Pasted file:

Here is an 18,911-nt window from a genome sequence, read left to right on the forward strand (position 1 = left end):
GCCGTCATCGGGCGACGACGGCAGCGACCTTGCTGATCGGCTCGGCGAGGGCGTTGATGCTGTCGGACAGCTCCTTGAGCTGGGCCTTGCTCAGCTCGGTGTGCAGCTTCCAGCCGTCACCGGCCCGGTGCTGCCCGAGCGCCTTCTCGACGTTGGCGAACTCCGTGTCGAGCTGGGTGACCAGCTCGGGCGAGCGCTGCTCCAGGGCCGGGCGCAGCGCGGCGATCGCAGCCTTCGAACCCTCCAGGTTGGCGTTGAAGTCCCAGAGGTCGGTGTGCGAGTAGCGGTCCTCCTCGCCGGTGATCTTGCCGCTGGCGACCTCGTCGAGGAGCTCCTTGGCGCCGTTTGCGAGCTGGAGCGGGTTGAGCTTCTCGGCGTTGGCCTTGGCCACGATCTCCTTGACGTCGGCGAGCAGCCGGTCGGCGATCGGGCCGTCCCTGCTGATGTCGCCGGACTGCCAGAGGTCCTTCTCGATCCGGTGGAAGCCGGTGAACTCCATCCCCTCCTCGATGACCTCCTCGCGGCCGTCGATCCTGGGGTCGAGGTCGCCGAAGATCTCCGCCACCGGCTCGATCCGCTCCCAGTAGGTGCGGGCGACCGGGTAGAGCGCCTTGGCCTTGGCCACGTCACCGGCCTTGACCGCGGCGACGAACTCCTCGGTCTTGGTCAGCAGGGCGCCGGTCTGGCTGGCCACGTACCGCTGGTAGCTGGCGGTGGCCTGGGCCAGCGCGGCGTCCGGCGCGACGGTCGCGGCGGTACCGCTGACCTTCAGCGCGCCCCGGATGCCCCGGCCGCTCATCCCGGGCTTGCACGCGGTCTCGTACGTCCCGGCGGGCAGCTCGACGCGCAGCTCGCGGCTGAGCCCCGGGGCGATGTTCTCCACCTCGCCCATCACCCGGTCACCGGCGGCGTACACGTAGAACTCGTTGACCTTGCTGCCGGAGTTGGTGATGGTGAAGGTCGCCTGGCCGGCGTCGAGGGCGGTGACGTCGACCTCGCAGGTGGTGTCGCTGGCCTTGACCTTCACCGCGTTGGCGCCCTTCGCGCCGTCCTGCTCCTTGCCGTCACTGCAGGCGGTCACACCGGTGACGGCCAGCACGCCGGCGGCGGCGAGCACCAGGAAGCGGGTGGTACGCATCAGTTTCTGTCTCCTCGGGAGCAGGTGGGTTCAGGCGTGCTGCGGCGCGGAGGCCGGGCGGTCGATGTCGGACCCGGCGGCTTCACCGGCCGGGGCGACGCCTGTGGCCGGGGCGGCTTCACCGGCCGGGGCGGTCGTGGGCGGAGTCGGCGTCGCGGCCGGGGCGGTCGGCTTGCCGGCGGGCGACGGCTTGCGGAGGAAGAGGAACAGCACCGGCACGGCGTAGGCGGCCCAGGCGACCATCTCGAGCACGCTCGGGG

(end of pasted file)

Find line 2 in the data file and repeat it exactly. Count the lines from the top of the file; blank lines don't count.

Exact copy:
GCCGTCATCGGGCGACGACGGCAGCGACCTTGCTGATCGGCTCGGCGAGGGCGTTGATGCTGTCGGACAGCTCCTTGAGCTGGGCCTTGCTCAGCTCGGTGTGCAGCTTCCAGCCGTCACCGGCCCGGTGCTGCCCGAGCGCCTTCTCGACGTTGGCGAACTCCGTGTCGAGCTGGGTGACCAGCTCGGGCGAGCGCTGCTCCAGGGCCGGGCGCAGCGCGGCGATCGCAGCCTTCGAACCCTCCAGGTTGGCGTTGAAGTCCCAGAGGTCGGTGTGCGAGTAGCGGTCCTCCTCGCCGGTGATCTTGCCGCTGGCGACCTCGTCGAGGAGCTCCTTGGCGCCGTTTGCGAGCTGGAGCGGGTTGAGCTTCTCGGCGTTGGCCTTGGCCACGATCTCCTTGACGTCGGCGAGCAGCCGGTCGGCGATCGGGCCGTCCCTGCTGATGTCGCCGGACTGCCAGAGGTCCTTCTCGATCCGGTGGAAGCCGGTGAACTCCATCCCCTCCTCGATGACCTCCTCGCGGCCGTCGATCCTGGGGTCGAGGTCGCCGAAGATCTCCGCCACCGGCTCGATCCGCTCCCAGTAGGTGCGGGCGACCGGGTAGAGCGCCTTGGCCTTGGCCACGTCACCGGCCTTGACCGCGGCGACGAACTCCTCGGTCTTGGTCAGCAGGGCGCCGGTCTGGCTGGCCACGTACCGCTGGTAGCTGGCGGTGGCCTGGGCCAGCGCGGCGTCCGGCGCGACGGTCGCGGCGGTACCGCTGACCTTCAGCGCGCCCCGGATGCCCCGGCCGCTCATCCCGGGCTTGCACGCGGTCTCGTACGTCCCGGCGGGCAGCTCGACGCGCAGCTCGCGGCTGAGCCCCGGGGCGATGTTCTCCACCTCGCCCATCACCCGGTCACCGGCGGCGTACACGTAGAACTCGTTGACCTTGCTGCCGGAGTTGGTGATGGTGAAGGTCGCCTGGCCGGCGTCGAGGGCGGTGACGTCGACCTCGCAGGTGGTGTCGCTGGCCTTGACCTTCACCGCGTTGGCGCCCTTCGCGCCGTCCTGCTCCTTGCCGTCACTGCAGGCGGTCACACCGGTGACGGCCAGCACGCCGGCGGCGGCGAGCACCAGGAAGCGGGTGGTACGCATCAGTTTCTGTCTCCTCGGGAGCAGGTGGGTTCAGGCGTGCTGCGGCGCGGAGGCCGGGCGGTCGATGTCGGACCCGGCGGCTTCACCGGCCGGGGCGACGCCTGTGGCCGGGGCGGCTTCACCGGCCGGGGCGGTCGTGGGCGGAGTCGGCGTCGCGGCCGGGGCGGTCGGCTTGCCGGCGGGCGACGGCTTGCGGAGGAAGAGGAACAGCACCGGCACGGCGTAGGCGGCCCAGGCGACCATCTCGAGCACGCTCGGGG